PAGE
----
Alex Jones Didn’t Need To Be Exposed; His Enablers In The Conservative Movement Did

Former Fox News journalist Megyn Kelly caused a wave of controversy last week when she announced that she would air an interview with Alex Jones, the truth-free provocateur behind the website InfoWars, on her new NBC program on Sunday. Kelly’s reasoning was that Jones was worth covering since his paranoid ramblings have started to have real-world consequences, including influencing the president of the United States. Skeptics worried that by giving Jones a mainstream platform, Kelly would help him expand his influence and his own sense of self-importance.

In the end, the segment that aired was nothing but critical of Jones, and included a tearful interview with the father of one of the victims of the Sandy Hook school shooting, which Jones has claimed may not have actually happened. Media Matters notes that after what was reportedly some last-minute editing in response to the barrage of criticism Kelly received,

The segment benefited from devoting very little time to Kelly’s interview with Jones, minimizing his opportunity to appeal to her audience. Instead, through strong voiceover, clips from Jones’ program featuring the host spouting conspiracies, and interviews with a conservative commentator who opposes Jones’ influence and the father of a child who died at Sandy Hook, Kelly explained how Jones operates, the harassment his targets experience, and his close ties to President Donald Trump.

In the parts of the interview that did air, Jones continued to expose himself as an amoral publicity hound, for instance telling Kelly that his promotion of Sandy Hook trutherism—which has caused families of the victims such pain—was merely his playing the “devil’s advocate.”

Kelly also pointed to Jones’ relationship with Trump, including the recent email that the president’s campaign committee sent linking to an article on Jones’ Infowars. But there’s a larger story that she overlooked, one that doesn’t paint Jones—or even Trump—as an anomaly. As Brian wrote last week, Jones and Trump have both benefited from the “mainstream” GOP’s increasing reliance on conspiracy theories and “alternative facts”:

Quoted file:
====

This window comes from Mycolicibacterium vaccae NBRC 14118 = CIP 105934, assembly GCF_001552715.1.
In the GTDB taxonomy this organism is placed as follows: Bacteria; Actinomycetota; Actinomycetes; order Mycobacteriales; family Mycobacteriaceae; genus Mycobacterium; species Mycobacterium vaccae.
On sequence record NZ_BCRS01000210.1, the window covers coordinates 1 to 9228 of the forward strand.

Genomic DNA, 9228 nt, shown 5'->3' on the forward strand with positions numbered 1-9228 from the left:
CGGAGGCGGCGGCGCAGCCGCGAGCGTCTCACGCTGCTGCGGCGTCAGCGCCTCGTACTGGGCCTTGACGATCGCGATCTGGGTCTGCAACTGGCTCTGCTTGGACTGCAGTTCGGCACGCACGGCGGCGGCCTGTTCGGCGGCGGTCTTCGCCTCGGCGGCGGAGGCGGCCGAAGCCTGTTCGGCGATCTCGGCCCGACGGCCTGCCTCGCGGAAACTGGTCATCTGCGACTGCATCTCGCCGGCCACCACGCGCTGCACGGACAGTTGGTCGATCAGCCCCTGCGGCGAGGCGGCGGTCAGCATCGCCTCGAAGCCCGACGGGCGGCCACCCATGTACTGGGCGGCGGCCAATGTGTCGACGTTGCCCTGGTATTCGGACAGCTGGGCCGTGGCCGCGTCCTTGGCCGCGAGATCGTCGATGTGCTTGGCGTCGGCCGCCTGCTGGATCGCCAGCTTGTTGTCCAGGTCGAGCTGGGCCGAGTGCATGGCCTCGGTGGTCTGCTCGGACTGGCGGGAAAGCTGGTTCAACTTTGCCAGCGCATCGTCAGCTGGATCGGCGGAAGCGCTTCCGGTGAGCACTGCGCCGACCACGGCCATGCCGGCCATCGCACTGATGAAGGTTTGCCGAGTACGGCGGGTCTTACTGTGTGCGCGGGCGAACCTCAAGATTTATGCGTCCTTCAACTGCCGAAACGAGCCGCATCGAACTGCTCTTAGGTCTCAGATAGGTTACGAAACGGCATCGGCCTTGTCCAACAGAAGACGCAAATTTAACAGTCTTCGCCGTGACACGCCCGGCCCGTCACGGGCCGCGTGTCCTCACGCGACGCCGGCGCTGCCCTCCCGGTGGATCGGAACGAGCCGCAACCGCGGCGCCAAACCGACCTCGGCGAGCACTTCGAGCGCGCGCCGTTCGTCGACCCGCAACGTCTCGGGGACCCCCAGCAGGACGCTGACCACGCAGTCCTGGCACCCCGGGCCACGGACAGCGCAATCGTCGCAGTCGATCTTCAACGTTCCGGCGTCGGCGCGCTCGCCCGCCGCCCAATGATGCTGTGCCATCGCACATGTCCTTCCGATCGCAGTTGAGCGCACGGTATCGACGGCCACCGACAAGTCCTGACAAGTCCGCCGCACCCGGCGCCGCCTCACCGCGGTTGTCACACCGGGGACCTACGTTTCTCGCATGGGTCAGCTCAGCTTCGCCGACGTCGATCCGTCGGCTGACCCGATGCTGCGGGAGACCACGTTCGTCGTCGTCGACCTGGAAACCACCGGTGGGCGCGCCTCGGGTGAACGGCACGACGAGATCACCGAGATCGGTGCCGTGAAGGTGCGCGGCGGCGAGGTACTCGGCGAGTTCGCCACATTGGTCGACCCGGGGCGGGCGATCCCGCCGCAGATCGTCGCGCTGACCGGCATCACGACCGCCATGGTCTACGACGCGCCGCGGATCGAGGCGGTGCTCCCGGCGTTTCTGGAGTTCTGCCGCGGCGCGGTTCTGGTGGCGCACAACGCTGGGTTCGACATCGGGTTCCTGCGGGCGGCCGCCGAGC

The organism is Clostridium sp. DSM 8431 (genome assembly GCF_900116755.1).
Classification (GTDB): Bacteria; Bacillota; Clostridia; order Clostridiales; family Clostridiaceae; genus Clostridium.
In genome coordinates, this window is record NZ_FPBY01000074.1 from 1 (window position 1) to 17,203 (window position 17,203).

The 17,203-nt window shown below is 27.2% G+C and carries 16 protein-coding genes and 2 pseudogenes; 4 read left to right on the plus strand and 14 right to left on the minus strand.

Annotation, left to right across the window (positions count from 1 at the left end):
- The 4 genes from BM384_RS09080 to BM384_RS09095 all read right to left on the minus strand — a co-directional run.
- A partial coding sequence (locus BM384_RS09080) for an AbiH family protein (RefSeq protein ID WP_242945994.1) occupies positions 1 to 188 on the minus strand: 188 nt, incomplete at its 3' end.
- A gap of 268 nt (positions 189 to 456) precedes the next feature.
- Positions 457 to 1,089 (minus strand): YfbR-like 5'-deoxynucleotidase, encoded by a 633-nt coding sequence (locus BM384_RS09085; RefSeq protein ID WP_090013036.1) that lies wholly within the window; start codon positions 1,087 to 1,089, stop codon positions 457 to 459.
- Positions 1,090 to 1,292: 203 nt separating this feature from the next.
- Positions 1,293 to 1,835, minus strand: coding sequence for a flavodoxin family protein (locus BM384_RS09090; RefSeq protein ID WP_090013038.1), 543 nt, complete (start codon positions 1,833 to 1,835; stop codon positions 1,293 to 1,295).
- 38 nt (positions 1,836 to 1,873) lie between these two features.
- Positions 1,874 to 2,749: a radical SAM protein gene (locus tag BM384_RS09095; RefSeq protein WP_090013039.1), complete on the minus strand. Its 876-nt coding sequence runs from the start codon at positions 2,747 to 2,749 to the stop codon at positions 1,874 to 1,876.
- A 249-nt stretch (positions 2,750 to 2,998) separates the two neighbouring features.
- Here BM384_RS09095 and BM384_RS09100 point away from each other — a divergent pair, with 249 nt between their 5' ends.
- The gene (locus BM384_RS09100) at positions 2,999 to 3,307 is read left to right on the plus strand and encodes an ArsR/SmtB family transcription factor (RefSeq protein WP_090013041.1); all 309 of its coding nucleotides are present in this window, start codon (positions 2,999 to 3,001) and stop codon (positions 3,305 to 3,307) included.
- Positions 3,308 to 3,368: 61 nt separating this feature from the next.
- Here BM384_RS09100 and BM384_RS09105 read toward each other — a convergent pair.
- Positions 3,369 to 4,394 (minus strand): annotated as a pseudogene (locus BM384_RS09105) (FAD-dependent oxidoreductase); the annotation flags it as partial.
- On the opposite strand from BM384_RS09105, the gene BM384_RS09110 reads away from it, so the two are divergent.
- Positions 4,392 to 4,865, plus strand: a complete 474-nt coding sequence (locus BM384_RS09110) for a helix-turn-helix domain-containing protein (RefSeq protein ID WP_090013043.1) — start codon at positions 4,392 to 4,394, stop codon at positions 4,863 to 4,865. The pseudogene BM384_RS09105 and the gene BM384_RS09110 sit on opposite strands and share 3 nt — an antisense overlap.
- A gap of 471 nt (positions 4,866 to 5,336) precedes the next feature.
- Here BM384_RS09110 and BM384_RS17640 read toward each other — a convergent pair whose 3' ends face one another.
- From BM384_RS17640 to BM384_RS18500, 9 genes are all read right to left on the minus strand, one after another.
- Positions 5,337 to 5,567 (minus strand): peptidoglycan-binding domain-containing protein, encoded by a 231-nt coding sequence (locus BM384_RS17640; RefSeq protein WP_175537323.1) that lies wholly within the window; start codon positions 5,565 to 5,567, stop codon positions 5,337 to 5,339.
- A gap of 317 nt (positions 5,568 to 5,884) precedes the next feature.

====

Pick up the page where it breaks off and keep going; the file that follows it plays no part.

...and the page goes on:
While Kelly certainly may not be the best person to question Jones, in part due to her own past as a conservative demagogue at the Fox News Channel, it was the president—not Kelly—who brought Jones into the limelight.

Jones is one of Trump’s most shocking sources of misinformation, but he’s far from the only one. While we dubbed Trump the “InfoWars candidate,” he has also relied on a host of other unreliable and often untrustworthy sources for many of his unverified claims: radio host Michael Savage, consultant and fringe media personality Roger Stone, the birther website WorldNetDaily, and the tabloid National Enquirer, just to name a few. Trump has also leaned on outlets like Breitbart, likely the source of his unfounded claim that President Obama wiretapped his campaign office, and Charles Johnson’s GotNews. If his son Eric is to be believed, Trump was motivated to run for president after reading a false chain email.

The ascendance of Trump and Jones didn’t come out of nowhere. Instead, it’s the inevitable product of a Republican Party that has increasingly relied on conspiracy theories generated by the right-wing media to push its political aims.

Kelly showed that Jones is a huckster, but that was already apparent. The more disturbing story is how Jones managed to become the household name he is—by helping to create, and then taking advantage of, a movement that is no longer bound to reality or objective fact.